Acetylcysteine In Diabetes (AID): A randomized study of acetylcysteine for the prevention of contrast nephropathy in diabetics

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Patients with diabetes mellitus (DM) are at increased risk of contrast-associated nephropathy irrespective of their baseline creatinine (Cr). We tested the efficacy of N-acetylcysteine (NAC) relative to hydration in unselected patients (irrespective of baseline Cr) with DM.


We conducted a randomized open-label study comparing hydration alone (combined oral and rapid intravenous hydration, n = 69) to NAC plus hydration (similar hydration protocol plus NAC 600 mg BID × 4 doses, n = 68) in diabetic patients (mean age 65 ± 10 years, 65% men) undergoing elective coronary angiography. The primary end point was the mean change in serum Cr measured up to 96 hours postangiography.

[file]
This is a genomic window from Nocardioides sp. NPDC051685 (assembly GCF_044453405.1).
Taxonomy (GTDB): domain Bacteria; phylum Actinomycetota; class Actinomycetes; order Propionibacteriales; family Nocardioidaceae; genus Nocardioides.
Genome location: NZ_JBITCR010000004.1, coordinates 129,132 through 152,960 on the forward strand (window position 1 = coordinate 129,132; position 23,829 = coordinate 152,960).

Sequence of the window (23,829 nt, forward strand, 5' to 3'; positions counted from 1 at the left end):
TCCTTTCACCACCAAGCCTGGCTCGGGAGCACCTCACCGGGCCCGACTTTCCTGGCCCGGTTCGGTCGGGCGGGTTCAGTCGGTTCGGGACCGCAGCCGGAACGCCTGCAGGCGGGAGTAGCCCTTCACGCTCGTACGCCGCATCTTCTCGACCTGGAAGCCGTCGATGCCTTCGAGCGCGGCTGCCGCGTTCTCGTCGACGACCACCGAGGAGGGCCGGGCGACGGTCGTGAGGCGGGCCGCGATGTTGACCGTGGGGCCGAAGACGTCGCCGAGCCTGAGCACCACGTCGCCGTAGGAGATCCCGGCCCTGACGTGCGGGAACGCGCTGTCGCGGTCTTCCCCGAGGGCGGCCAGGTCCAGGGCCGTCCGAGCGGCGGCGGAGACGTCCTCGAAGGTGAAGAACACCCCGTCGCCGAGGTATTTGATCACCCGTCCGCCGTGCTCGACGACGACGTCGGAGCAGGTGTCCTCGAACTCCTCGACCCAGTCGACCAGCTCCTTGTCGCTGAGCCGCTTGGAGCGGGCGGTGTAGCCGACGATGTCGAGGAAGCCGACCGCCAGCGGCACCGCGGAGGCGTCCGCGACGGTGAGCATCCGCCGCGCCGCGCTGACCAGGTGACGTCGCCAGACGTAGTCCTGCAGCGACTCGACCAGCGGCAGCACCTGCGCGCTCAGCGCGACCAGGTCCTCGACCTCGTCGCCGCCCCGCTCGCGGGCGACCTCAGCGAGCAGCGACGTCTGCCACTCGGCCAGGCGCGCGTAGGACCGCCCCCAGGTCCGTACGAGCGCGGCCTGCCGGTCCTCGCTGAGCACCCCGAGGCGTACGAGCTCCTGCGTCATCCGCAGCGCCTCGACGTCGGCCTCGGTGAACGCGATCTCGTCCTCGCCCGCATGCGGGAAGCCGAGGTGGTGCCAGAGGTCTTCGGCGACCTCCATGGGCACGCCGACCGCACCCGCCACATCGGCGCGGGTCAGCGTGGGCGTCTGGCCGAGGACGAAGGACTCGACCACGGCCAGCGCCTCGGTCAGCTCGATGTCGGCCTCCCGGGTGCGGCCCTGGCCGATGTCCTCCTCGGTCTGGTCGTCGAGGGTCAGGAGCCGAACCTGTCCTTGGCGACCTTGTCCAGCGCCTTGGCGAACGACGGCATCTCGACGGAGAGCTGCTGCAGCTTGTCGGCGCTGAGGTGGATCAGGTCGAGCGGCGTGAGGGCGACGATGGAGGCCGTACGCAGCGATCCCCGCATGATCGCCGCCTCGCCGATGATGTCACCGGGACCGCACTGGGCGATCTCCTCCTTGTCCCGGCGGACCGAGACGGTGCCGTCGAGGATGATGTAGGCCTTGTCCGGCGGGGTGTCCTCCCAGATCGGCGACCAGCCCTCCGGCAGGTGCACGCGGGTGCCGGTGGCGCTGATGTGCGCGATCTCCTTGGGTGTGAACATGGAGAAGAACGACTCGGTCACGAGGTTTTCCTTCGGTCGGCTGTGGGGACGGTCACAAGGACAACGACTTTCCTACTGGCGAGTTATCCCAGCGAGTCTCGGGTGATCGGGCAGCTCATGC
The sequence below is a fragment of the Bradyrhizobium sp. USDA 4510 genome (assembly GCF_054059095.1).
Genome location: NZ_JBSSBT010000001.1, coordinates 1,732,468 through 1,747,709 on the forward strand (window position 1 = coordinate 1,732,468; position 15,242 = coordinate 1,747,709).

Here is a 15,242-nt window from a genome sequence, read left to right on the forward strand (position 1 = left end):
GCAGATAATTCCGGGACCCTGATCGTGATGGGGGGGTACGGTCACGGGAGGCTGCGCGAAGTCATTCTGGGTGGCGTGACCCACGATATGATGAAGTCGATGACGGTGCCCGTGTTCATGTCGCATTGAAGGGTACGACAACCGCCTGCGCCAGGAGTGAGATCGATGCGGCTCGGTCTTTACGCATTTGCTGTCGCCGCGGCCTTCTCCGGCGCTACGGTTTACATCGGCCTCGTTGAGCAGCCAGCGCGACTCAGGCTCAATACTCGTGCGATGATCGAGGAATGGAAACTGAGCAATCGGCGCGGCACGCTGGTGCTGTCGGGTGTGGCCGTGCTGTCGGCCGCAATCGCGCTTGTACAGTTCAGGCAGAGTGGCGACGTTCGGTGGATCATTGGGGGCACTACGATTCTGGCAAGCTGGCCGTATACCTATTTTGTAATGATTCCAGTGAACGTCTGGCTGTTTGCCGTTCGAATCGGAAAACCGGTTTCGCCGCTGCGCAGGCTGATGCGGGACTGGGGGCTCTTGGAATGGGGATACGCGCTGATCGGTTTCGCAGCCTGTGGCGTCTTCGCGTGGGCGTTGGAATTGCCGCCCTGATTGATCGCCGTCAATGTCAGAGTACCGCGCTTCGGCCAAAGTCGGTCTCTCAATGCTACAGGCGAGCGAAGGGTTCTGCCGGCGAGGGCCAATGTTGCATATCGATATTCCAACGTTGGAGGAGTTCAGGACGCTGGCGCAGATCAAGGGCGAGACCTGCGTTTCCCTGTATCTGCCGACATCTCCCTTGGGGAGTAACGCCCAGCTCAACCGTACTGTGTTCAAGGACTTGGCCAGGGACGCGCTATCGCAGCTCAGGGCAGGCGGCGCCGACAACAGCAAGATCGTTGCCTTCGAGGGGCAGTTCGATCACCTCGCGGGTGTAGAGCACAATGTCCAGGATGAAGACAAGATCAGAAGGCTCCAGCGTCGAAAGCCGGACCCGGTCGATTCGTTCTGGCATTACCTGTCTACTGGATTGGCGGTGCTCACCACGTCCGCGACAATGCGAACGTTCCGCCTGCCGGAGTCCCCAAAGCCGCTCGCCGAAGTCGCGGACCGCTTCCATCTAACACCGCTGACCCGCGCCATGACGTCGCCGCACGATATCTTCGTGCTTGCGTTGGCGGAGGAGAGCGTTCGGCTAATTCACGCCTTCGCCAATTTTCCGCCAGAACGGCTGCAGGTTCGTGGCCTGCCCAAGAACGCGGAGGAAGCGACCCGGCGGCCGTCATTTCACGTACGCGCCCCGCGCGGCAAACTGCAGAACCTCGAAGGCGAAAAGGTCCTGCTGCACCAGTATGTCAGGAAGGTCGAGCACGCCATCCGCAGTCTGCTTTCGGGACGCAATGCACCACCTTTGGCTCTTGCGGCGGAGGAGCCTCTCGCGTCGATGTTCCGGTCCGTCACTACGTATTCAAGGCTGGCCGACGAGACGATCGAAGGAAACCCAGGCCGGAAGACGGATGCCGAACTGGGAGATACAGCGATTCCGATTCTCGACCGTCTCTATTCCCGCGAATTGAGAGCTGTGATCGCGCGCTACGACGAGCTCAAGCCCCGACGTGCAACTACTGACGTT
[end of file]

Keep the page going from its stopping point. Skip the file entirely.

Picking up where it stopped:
Baseline Cr was 1.14 ± 0.43 mg/dL (Cr ≥1.3 mg/dL in 37 subjects). Baseline characteristics including blood urea nitrogen, Cr, and contrast volume were similar between the 2 groups. The mean Cr change in the NAC group was 0.14 ± 0.47 versus 0.08 ± 0.11 mg/dL in the hydration only group (P = NS). Contrast-associated nephropathy, defined as a ≥0.5 mg/dL increase in Cr, was significantly more common in the NAC group, 9.2% versus 1.4%, P = .043. Similar results were found in the subgroup of participants with either an increased baseline serum Cr (≥1.3 mg/dL) or in those receiving high contrast volumes (>100 mL).


N-Acetylcysteine provides no benefit over an aggressive hydration protocol in patients with DM undergoing coronary angiography.

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